Frankenstein and Robert Walton

Topics: Frankenstein, Mary Shelley, Novel Pages: 3 (987 words) Published: February 12, 2012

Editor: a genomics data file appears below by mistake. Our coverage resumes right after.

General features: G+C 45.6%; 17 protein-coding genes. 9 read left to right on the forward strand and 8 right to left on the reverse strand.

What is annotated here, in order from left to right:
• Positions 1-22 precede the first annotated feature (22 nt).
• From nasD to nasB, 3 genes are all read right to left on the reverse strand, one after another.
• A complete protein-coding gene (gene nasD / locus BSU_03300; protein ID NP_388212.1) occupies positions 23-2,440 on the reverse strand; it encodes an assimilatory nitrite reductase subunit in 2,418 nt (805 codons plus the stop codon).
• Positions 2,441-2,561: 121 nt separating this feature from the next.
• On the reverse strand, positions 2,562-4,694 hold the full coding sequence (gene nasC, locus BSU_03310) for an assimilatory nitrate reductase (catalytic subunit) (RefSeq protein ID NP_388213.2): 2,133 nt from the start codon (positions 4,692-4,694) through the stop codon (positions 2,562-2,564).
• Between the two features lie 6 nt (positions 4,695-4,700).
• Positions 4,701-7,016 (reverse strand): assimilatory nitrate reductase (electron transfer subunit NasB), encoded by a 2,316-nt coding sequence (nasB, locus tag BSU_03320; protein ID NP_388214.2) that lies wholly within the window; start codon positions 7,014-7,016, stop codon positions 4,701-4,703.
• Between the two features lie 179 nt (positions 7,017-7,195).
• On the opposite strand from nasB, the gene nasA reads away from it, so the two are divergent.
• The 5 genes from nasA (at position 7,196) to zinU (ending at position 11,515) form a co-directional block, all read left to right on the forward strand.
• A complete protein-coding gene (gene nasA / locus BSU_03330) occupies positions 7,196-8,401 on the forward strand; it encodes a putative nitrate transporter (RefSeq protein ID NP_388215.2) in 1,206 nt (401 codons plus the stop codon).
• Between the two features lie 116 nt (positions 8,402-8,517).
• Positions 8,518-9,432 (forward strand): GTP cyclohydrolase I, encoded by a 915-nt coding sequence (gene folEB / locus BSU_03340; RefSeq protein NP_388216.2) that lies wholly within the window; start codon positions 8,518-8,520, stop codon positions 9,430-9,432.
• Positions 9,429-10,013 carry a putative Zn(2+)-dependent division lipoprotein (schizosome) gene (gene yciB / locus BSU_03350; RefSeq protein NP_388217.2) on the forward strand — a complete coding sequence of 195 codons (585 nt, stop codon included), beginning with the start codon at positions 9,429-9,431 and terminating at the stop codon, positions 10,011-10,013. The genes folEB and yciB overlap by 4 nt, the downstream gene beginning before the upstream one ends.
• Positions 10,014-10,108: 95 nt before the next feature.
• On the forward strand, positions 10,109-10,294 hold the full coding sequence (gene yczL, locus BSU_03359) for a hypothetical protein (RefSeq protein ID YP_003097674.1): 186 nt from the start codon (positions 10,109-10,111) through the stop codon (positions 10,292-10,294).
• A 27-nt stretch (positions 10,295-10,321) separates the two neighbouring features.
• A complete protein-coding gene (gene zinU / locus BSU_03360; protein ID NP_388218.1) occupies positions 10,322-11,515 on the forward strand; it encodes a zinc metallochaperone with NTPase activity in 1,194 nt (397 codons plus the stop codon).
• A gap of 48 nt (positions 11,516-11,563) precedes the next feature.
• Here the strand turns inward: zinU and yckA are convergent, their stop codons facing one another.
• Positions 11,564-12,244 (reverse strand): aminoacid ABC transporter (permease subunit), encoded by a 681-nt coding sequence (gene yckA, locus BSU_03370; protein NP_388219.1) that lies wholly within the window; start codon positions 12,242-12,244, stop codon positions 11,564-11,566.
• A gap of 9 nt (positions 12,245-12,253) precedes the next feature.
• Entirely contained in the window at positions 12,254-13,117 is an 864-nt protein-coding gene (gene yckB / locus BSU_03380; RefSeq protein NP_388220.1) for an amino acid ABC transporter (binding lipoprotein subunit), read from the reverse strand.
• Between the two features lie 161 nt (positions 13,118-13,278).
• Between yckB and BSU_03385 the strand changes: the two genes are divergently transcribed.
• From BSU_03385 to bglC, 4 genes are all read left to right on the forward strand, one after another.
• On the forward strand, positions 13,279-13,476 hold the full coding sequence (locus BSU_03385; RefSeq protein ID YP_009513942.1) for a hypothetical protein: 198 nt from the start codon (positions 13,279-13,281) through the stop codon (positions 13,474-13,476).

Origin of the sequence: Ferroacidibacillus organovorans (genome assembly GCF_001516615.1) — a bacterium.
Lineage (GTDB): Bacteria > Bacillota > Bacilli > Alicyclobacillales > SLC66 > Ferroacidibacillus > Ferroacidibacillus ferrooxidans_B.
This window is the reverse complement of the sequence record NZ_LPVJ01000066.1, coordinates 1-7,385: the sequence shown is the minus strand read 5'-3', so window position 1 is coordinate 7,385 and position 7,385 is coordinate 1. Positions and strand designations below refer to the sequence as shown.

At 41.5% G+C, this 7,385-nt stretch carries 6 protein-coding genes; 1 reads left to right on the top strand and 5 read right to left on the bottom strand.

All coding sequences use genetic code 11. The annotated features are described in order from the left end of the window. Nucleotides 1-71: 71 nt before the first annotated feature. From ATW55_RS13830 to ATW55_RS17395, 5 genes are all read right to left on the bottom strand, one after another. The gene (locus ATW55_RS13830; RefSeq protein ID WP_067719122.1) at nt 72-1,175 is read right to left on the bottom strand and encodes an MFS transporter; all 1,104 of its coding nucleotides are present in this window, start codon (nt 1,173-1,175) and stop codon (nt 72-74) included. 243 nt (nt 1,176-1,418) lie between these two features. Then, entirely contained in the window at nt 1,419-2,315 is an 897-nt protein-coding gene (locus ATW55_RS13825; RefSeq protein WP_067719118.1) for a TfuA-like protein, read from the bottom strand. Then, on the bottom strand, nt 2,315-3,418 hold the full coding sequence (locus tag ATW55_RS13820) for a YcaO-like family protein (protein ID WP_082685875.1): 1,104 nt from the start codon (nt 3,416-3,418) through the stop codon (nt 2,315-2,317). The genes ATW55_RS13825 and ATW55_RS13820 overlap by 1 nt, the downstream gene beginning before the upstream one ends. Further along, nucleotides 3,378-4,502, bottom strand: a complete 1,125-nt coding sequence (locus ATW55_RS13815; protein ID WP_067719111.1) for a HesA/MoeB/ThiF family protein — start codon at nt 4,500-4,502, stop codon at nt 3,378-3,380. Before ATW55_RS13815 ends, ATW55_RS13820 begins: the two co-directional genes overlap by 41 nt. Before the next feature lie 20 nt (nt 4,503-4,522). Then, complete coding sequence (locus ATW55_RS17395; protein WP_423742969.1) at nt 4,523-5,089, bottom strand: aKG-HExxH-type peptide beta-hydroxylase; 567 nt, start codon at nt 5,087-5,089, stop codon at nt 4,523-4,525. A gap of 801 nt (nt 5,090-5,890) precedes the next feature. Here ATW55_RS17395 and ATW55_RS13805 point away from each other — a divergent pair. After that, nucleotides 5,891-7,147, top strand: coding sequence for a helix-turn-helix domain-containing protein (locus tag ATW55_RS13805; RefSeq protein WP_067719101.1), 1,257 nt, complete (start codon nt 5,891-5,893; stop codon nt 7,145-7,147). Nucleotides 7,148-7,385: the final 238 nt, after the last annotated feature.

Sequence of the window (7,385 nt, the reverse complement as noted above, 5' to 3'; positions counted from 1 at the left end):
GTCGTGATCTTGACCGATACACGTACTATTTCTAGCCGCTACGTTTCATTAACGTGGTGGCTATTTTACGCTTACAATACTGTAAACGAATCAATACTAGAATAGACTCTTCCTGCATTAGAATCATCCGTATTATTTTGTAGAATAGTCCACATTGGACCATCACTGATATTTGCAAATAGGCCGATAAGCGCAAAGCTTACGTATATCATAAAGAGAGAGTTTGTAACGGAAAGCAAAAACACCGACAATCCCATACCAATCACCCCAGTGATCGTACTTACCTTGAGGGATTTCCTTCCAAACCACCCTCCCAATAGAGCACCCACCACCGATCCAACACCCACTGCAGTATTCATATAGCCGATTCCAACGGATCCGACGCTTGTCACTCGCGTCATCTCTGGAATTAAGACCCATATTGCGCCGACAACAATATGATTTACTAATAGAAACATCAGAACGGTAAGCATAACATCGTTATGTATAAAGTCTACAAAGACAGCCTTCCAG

Dangerous Knowledge—An Analytical Essay on “Frankenstein” The pursuit of discovery and knowledge are thrilling aspects of human achievement, but can also be very dangerous if not handled correctly. In Mary Shelley’s “Frankenstein,” Shelley portrays these two aspects of accomplishment as dangerous, destructive, and even fateful. Shelley begins her novel with an ambitious seafarer named Robert Walton. Walton is determined to reach the North Pole, where he may “tread a land never before imprinted by the foot of man” (6). During his journey, he writes constantly to his sister, Margaret Saville. Unfortunately, due to the laws of nature, sheets of impassable ice enclosing on their ship soon interrupt Walton’s mission. Trapped, Walton meets Victor Frankenstein, another ambitious man who has been traveling by a dog-drawn sledge across the ice. Frankenstein is emaciated and sick from the cold, and Walton takes him aboard ship. Walton helps nurse him back to health, and hears the fantastic tale of the creature that Frankenstein created. In Shelley’s novel “Frankenstein,” Robert Walton, Victor Frankenstein, and the creature are portrayed with parallels and contrasts regarding their ambition for intellectual pursuit and glory—performing acts of great destruction, selfishness, and conceit. Robert Walton and Victor Frankenstein are portrayed with parallels concerning their ambitiousness while causing fatal consequences. To begin with, Walton and Frankenstein are lonely—longing for friendship. At the beginning of the novel, Walton is desperate for a friend. In one of his letters to his sister, Walton says that when he does bathe in the joy of success, “there will be none to participate my joy” (8). Walton longs for a man with “tastes [are] like my own” (8). Frankenstein longs for a friend by creating his creature, which he hopes will “bless [me] as his creator and source” (34). Frankenstein wants to create his creature not only for companionship, but also for glory and...
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